• @syntaxerror Good to see that you got your answer, but you get downvoted just because your question, with all that specific and long context, is not very useful for someone else who might end up wondering about the same thing, since the context hides the actual question. – zagrimsan Nov 27 '14 at 14:41
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$ eval echo -e "n\ $d/$prf.00{2..$last}.tar\\\n"
n someprefix.002.tar
 n someprefix.003.tar
 n someprefix.004.tar

How did that whitespace get in there?

The answer in a nutshell: this is analogous to the output you'd get if you echoed a line using filename expansion on a bunch of files whose names end with newline.

As described in brace expansion:

Patterns to be brace expanded take the form of an optional preamble, followed by either a series of comma-separated strings or a sequence expression between a pair of braces, followed by an optional postscript.

So the shell is evaluating

echo -e n\ dir/prefix00{2..4}.tar\\n
        ^preamble^^^^^^      ^postscript

And, as with filename expansion, it inserts a space between each expanded element, so you get (I'm keeping the \n escape sequence here for clarity):

n dir/prefix002.tar\n n dir/prefix003.tar\n n dir/prefix004.tar\n\n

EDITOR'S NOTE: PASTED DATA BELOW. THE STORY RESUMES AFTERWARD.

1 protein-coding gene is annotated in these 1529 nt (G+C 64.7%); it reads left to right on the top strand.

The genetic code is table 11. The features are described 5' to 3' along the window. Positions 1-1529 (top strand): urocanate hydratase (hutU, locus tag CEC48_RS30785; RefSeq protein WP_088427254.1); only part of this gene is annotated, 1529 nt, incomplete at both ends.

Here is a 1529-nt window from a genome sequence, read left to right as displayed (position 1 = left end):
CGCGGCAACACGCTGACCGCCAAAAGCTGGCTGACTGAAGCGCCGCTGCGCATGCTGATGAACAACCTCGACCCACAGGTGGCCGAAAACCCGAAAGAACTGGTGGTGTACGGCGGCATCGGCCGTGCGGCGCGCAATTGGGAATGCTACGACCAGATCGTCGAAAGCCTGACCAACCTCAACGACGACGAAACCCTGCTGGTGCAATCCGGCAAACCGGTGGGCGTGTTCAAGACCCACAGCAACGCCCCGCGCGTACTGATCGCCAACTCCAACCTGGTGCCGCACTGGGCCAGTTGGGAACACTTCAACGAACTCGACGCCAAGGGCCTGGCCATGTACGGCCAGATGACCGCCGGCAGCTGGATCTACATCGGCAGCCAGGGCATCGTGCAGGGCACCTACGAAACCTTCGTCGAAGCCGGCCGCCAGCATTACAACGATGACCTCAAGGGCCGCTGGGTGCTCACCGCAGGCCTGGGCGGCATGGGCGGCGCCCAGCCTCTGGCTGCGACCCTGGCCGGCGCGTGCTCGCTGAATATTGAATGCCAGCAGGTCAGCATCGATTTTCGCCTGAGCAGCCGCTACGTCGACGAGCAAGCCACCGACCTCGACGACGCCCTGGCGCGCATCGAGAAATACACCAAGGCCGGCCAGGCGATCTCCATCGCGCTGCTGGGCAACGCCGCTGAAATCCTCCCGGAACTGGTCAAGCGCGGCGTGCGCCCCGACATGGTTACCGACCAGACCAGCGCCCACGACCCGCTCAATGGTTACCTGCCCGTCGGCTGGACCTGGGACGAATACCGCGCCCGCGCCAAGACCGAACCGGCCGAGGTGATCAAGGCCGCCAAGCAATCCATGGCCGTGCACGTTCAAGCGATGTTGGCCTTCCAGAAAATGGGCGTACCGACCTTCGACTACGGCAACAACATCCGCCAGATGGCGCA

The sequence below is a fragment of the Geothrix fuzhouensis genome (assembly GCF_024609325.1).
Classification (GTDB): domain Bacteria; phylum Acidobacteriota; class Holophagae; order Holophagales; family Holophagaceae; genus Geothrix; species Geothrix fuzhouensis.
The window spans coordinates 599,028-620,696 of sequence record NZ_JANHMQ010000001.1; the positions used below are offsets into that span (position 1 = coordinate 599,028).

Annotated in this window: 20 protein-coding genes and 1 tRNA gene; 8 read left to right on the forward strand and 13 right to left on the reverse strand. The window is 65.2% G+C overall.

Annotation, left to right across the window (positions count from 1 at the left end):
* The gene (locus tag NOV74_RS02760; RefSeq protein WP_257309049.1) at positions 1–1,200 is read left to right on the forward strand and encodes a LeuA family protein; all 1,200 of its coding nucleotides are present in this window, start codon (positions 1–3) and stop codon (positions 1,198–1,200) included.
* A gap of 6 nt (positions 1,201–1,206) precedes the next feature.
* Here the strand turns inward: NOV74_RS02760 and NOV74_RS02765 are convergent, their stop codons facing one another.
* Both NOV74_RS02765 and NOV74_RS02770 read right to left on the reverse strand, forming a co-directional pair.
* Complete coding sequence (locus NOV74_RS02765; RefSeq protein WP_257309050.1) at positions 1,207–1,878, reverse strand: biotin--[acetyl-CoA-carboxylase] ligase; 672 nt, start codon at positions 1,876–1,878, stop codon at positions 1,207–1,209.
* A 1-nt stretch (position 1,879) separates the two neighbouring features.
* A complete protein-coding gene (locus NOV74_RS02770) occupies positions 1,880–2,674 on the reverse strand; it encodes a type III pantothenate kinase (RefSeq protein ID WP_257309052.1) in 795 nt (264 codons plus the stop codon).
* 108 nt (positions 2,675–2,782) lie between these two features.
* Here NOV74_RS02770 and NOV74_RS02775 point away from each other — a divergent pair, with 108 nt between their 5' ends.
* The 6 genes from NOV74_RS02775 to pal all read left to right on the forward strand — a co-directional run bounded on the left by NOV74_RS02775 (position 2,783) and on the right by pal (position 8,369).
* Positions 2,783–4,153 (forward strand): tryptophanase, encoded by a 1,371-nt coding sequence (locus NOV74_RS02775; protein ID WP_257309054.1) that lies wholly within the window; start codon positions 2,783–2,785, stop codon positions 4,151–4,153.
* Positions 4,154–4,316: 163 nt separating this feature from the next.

QED.

As to your underlying question of how, in a script, to feed tar the info to go through multiple volumes, here are two ways:

  • Use seq to generate the n commands:
    seq -f "n $d/$prf.%03g.tar" 2 $last | tar -Mtvf $d/$prf.001.tar
  • Write a short script to generate each new volume name and pass it to tar's --new-volume-script option:
    echo '#!/bin/sh' > ./newvol
    echo "printf $d/$prf.%03d.tar \$TAR_VOLUME >&\$TAR_FD" >> ./newvol
    chmod +x ./newvol
    tar -Mtvf $d/$prf.001.tar --new-volume-script=./newvol
  • Nice you could be convinced to write a "neat" answer from your seemingly small comment (which in fact was the solution). If you agree on deleting your solution in the comments, I will do this with my reply as well, so in order to keep a better overview in comments. – syntaxerror Nov 29 '14 at 9:11
  • Ok. I was wary of just writing an answer with something rather different from what you were using, and I didn't even know if you had seq on your system, so I proposed it first in a comment. – Mark Plotnick Nov 29 '14 at 10:55
  • Oh? Just like the Red Indian tribes used to say, metaphorically: "White man always likewise cautious like his foot, ere it tread into deep water with crocodile. (Howgh!)" :-) Well you wanted to be on the safe shore, that's perfectly fine. What would this world be like if man only consisted of daredevils going like the bull at a gate. :) – syntaxerror Nov 29 '14 at 11:42
  • Your second option has a bug if your default script is not bash. You must do this instead to guarantee successful execution echo '#!/bin/bash' > ./newvol although I believe the tar info script will inherit whatever shell you use for tar by default. This is because some shells like dash do not support TAR_FD greater than 9 – jjj Jun 15 at 0:06
  • @jjj Thanks. Answer updated. – Mark Plotnick Jun 15 at 0:37